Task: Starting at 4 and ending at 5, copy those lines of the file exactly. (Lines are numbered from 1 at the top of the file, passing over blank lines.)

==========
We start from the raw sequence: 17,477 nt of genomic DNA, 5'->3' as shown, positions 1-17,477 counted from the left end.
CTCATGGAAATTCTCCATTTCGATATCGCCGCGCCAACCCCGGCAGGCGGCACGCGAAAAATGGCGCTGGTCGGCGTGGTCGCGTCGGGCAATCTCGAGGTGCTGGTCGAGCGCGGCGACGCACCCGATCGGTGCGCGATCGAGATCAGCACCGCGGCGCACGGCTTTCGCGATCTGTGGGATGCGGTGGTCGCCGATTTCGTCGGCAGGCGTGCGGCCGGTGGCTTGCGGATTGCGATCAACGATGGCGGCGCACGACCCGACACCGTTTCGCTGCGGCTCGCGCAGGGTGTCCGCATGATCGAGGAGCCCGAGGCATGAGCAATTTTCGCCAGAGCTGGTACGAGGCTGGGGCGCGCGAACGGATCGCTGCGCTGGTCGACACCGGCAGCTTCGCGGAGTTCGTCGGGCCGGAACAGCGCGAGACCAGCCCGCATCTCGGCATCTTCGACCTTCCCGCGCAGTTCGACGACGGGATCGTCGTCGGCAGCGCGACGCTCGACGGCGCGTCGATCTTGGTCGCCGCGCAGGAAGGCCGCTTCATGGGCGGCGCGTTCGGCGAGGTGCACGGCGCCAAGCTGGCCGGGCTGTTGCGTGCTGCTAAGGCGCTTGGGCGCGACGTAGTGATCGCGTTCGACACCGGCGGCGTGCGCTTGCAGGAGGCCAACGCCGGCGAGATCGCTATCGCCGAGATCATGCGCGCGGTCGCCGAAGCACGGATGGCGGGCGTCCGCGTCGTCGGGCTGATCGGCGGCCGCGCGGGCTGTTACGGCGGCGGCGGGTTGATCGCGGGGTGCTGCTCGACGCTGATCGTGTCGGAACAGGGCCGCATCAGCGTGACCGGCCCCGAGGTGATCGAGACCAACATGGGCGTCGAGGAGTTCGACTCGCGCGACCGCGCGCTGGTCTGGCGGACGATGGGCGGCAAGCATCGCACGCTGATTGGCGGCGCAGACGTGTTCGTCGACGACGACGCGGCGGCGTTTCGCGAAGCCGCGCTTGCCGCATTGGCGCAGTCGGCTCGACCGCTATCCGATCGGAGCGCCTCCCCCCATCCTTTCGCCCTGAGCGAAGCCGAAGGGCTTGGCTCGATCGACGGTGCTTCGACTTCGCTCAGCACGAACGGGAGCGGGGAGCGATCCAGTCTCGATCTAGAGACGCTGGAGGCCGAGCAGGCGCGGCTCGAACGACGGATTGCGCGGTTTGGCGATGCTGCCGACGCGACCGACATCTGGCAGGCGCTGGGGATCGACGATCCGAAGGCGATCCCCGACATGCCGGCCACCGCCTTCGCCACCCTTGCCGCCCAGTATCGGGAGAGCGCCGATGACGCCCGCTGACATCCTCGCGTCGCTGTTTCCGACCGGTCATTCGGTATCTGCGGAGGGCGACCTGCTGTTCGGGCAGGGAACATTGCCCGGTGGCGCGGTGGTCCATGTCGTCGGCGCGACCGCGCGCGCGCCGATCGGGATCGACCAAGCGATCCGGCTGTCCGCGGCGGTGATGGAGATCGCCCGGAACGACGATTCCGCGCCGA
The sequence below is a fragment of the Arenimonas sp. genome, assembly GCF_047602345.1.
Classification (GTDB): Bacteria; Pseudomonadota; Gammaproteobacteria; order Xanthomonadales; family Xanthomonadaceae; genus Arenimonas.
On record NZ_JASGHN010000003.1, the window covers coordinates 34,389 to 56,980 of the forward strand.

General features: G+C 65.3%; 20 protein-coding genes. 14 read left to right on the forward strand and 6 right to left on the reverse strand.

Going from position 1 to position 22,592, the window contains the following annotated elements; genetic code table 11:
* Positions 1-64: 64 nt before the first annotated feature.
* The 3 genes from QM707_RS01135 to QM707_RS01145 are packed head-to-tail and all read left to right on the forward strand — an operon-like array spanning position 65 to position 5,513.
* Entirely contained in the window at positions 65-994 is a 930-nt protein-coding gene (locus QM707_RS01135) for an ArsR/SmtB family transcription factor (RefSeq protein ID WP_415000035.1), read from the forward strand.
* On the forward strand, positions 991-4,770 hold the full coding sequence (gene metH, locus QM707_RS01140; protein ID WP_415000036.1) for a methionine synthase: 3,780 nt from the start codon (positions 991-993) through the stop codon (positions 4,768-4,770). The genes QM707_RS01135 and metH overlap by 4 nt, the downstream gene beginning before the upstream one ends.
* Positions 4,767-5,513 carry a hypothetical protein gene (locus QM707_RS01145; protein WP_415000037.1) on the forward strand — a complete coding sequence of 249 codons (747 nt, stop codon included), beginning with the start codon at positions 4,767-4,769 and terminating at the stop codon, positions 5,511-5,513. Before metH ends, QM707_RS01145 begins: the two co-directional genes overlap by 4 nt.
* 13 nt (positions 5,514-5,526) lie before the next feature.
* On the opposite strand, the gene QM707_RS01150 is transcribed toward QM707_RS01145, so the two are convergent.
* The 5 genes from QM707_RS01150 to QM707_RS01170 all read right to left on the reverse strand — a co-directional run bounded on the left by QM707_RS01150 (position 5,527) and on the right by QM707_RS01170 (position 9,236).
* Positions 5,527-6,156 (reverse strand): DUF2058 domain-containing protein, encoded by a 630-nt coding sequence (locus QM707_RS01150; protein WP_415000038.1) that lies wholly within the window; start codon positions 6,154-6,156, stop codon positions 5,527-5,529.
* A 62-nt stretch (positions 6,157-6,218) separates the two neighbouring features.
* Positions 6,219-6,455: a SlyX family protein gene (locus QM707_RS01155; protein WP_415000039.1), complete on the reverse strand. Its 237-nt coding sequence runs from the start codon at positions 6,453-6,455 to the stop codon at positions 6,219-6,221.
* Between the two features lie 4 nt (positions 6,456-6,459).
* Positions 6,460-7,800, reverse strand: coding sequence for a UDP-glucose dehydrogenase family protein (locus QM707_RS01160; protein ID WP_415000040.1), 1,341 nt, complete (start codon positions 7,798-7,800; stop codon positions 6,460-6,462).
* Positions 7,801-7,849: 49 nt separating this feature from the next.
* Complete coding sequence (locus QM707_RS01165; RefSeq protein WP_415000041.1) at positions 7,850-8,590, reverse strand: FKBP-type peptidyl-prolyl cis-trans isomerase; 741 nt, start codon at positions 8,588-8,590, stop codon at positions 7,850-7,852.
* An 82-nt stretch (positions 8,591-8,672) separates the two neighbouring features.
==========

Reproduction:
Classification (GTDB): Bacteria; Pseudomonadota; Gammaproteobacteria; order Xanthomonadales; family Xanthomonadaceae; genus Arenimonas.
On record NZ_JASGHN010000003.1, the window covers coordinates 34,389 to 56,980 of the forward strand.